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SBD/November 28, 2011/FacilitiesPrint All
Compass Group North America, part of the world’s largest food service provider, has purchased a 49% interest in AEG Facilities, a subsidiary of AEG and an operator of arenas and stadiums. The deal expands a 12-year partnership between Compass-owned Levy Restaurants and AEG that began in '99 at Staples Center. Levy has operated concessions and premium dining at the L.A. arena since it opened 12 years ago. Overall, Levy has food deals at 42 major league arenas and stadiums, nine NASCAR tracks and two horse racing facilities, Arlington Park and Churchill Downs. Those deals extend to Barclays Center, the new NBA arena in Brooklyn, and the new Marlins Ballpark in Miami, two facilities opening in '12. Compass Group North America, whose headquarters are in Charlotte, generated $11B in revenue in '11. Compass Group PLC, its publicly-traded parent based in London, produced more than $25B in revenue this year from accounts spread over 50 countries. Compass bought 49% of Levy Restaurants in '00. Six years later, Compass purchased the remaining 51% of the Chicago-based concessions firm. AEG Facilities has management, operations support, and booking and marketing deals at 11 major league buildings among its 51 sports accounts worldwide. AEG co-owns the MLS Dynamo, which is opening its new $80M stadium in May. Globally, AEG Facilities is developing arenas in Brazil, China and Sweden, and is a consultant for the VTB Bank sports complex in Moscow, a $1.5B project. The Compass-AEG deal was announced last Wednesday.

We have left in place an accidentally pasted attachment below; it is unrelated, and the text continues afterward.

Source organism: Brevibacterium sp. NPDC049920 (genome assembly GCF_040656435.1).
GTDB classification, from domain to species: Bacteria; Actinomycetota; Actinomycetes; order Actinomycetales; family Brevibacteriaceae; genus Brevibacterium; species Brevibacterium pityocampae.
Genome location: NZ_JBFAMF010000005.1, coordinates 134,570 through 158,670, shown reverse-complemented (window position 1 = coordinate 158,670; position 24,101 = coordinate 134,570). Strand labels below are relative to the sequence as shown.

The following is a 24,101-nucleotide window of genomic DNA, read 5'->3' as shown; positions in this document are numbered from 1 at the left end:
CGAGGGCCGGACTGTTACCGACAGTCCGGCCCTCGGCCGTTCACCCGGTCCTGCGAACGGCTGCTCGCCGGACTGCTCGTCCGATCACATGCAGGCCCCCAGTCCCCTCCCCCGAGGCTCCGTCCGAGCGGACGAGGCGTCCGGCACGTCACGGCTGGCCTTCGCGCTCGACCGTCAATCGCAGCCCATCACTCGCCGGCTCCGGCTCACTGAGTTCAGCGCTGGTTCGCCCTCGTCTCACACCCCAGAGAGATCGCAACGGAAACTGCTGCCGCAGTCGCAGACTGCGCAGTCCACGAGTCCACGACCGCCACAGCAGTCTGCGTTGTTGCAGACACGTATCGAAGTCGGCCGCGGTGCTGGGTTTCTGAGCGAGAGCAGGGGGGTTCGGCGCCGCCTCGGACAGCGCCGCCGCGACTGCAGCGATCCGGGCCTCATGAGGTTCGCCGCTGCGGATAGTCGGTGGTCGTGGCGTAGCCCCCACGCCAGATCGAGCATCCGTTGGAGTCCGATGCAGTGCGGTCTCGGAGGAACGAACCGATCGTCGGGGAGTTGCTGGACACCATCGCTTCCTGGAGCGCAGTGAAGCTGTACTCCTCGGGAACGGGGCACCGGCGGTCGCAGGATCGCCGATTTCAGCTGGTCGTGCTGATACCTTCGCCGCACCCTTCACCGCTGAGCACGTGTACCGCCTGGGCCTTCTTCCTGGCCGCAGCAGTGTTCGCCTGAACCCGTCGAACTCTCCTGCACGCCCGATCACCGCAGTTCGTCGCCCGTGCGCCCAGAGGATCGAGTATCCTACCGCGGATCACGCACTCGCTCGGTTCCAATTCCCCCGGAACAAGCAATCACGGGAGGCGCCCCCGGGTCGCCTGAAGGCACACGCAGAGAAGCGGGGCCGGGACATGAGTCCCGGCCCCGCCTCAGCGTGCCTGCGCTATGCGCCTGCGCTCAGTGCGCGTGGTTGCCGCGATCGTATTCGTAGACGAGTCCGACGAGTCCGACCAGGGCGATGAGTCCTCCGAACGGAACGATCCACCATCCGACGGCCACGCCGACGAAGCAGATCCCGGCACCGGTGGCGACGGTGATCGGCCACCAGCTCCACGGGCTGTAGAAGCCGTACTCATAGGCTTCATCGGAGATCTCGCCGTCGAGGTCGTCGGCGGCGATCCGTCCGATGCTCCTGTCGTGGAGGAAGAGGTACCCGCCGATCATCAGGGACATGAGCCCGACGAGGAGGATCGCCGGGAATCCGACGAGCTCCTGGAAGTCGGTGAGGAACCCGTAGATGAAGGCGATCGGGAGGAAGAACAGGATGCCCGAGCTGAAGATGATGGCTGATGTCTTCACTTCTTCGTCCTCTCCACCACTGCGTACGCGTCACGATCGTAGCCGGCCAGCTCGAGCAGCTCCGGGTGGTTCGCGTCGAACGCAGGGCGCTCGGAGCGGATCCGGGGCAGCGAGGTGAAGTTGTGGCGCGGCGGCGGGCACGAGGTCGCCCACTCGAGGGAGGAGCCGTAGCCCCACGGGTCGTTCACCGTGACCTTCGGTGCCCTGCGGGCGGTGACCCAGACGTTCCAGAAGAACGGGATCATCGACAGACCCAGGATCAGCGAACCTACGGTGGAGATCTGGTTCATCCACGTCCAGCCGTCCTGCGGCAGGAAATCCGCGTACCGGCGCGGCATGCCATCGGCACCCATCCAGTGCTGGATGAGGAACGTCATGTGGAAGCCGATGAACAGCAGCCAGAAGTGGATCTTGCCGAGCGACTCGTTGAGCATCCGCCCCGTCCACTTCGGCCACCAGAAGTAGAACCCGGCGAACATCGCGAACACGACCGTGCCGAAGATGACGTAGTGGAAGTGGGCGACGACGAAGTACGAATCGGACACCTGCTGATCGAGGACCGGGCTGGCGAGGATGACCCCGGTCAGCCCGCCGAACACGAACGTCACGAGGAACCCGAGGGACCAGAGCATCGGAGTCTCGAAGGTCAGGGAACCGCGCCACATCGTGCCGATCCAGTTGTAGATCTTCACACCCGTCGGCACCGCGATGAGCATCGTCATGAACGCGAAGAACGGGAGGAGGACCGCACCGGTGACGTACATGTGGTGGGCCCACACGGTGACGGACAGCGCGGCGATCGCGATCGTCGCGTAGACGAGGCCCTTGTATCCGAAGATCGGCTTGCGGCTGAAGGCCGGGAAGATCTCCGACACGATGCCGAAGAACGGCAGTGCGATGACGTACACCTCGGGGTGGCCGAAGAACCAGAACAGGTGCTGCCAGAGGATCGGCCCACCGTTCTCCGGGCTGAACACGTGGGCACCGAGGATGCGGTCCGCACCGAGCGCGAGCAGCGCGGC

The ’12 London Olympics “promise to be an exercise, more than anything, in architectural restraint” thanks to “old-fashioned British reserve and concerns about avoiding the white-elephant syndrome that has plagued many if not most host cities,” according to architecture critic Christopher Hawthorne of the L.A. TIMES. The differences in architectural tone between the London Games and ’08 Beijing Games “would be tough to overstate.” If the Beijing Olympics “were about national pride,” London organizers have “concentrated on planning for the post-Olympic future of their site, for what they refer to as its ‘legacy’ condition.” The main Olympic Stadium is “the clearest sign of that spirit of leanness.” Ringed by a “superstructure of white triangular supports, it's a building that looks almost unfinished -- or like scaffolding for another, more ambitious piece of architecture.” But there is “undeniably something appealing in a frank, bare-bones way about its proportions and its honesty.” The stadium is “designed as the anti-Bird's Nest, to be sure,” but it is a “pretty good building in its own right.” And if the collection of buildings in Olympic Park “has a pragmatic streak, from the perspective of infrastructure and landscape architecture, there is little simple or stripped-down about the 2012 site and its relationship to the rest of London.” The aquatic center, designed by Zaha Hadid Architects, is divided into "two sections, one permanent and one temporary.” The “legacy version, which will seat 3,000, is typical Hadid: a stunning column-free interior beneath an undulating roof, with diving platforms that look like liquid sculpture.” Hawthorne wrote the “practicality of the architecture” in London’s venues is “a reaction to the economic rather than the political excesses of the recent past.” The '12 Games are “shaping up, in fact, as one of the clearest signs yet that the architectural boom years of the last decade or so in the West have definitively ended” (L.A. TIMES, 11/27).